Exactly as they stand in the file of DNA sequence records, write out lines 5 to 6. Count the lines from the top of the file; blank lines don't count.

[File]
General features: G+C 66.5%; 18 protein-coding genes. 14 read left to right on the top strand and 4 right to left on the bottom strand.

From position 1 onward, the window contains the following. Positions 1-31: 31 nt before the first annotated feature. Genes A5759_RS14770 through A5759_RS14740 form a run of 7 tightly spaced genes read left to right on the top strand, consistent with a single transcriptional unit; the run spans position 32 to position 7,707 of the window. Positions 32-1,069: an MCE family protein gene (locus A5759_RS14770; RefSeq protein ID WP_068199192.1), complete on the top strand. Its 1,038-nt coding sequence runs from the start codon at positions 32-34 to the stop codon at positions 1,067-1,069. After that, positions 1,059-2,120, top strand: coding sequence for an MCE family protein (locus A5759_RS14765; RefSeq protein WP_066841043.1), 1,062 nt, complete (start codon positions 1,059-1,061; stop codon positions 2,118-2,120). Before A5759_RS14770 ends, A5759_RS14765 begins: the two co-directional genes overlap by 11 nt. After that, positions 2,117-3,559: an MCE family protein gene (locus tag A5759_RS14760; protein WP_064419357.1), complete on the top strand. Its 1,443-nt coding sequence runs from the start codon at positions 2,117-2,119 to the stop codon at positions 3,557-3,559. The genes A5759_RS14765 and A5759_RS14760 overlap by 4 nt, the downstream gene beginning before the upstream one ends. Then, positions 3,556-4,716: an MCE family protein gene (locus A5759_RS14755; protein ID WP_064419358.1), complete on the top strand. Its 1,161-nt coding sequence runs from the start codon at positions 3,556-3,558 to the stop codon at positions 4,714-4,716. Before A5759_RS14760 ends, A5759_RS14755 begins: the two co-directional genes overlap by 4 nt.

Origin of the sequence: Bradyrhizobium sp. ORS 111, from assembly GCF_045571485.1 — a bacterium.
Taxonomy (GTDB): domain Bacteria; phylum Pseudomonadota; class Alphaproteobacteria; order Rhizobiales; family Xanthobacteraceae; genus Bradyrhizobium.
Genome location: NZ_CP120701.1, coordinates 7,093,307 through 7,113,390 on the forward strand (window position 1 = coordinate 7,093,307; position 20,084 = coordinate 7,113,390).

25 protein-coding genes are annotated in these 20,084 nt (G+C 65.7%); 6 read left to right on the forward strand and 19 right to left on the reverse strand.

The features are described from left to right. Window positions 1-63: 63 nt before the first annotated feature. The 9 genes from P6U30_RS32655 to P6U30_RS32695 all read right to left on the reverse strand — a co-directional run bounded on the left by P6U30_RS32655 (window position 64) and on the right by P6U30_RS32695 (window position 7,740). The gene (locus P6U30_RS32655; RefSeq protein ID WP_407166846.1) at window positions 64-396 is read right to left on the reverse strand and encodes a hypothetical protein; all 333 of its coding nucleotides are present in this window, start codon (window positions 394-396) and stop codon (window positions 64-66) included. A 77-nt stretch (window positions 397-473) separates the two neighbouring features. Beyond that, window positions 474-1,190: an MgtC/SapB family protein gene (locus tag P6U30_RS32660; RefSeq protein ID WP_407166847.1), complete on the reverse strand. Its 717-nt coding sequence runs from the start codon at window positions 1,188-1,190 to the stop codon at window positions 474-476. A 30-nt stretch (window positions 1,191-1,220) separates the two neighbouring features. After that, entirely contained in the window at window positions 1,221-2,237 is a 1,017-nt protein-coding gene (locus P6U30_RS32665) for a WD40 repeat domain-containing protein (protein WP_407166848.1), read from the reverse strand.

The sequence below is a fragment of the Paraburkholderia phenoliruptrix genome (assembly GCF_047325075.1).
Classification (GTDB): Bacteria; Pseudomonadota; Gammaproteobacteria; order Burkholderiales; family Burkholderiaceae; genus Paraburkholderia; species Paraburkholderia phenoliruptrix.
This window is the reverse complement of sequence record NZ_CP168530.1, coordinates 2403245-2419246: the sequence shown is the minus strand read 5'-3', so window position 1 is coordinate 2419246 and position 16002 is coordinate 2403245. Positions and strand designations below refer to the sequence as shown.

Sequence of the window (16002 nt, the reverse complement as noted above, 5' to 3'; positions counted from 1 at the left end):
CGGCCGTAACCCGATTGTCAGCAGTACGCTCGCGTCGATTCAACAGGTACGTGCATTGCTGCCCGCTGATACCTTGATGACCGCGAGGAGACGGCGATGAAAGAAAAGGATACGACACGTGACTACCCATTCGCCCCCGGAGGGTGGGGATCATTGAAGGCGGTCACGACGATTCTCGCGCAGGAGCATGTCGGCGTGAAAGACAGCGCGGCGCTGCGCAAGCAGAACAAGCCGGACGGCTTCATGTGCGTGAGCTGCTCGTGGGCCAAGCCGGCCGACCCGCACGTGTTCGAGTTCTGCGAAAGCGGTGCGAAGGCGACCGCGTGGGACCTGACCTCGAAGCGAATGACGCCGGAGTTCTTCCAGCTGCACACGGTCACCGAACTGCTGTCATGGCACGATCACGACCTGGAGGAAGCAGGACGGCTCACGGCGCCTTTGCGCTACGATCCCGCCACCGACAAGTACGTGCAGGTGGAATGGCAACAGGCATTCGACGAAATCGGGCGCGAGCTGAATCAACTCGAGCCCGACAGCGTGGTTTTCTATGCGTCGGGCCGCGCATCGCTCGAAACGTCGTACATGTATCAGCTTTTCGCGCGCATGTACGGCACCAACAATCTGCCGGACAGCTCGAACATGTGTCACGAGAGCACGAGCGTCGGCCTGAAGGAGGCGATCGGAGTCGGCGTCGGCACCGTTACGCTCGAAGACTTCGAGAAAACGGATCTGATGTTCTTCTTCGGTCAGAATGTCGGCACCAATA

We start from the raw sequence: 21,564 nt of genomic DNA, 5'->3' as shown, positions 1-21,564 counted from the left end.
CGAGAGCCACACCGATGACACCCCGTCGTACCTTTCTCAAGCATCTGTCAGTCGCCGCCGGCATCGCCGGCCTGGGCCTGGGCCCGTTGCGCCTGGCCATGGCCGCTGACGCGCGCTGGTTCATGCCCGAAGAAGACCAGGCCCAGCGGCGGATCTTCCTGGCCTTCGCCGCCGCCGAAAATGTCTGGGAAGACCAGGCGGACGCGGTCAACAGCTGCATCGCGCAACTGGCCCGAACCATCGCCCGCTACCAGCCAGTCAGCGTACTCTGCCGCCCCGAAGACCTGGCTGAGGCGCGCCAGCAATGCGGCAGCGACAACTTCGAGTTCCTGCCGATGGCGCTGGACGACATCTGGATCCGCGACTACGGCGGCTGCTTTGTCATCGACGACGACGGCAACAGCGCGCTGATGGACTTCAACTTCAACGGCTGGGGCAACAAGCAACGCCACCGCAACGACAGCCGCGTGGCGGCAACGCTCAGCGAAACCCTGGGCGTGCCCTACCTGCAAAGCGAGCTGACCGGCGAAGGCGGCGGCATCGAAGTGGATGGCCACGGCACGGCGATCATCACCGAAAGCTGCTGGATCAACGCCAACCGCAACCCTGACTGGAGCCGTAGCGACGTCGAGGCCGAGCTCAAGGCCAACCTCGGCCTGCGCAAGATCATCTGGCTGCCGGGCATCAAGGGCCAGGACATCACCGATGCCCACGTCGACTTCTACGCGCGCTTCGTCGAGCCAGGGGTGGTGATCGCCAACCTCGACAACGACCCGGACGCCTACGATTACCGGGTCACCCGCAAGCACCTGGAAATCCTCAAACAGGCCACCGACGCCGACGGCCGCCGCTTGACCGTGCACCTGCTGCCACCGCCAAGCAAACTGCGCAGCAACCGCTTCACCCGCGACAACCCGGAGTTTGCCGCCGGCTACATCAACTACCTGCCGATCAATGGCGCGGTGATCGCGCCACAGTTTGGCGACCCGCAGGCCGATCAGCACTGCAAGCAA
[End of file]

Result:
Genome location: NZ_CP120701.1, coordinates 7,093,307 through 7,113,390 on the forward strand (window position 1 = coordinate 7,093,307; position 20,084 = coordinate 7,113,390).

25 protein-coding genes are annotated in these 20,084 nt (G+C 65.7%); 6 read left to right on the forward strand and 19 right to left on the reverse strand.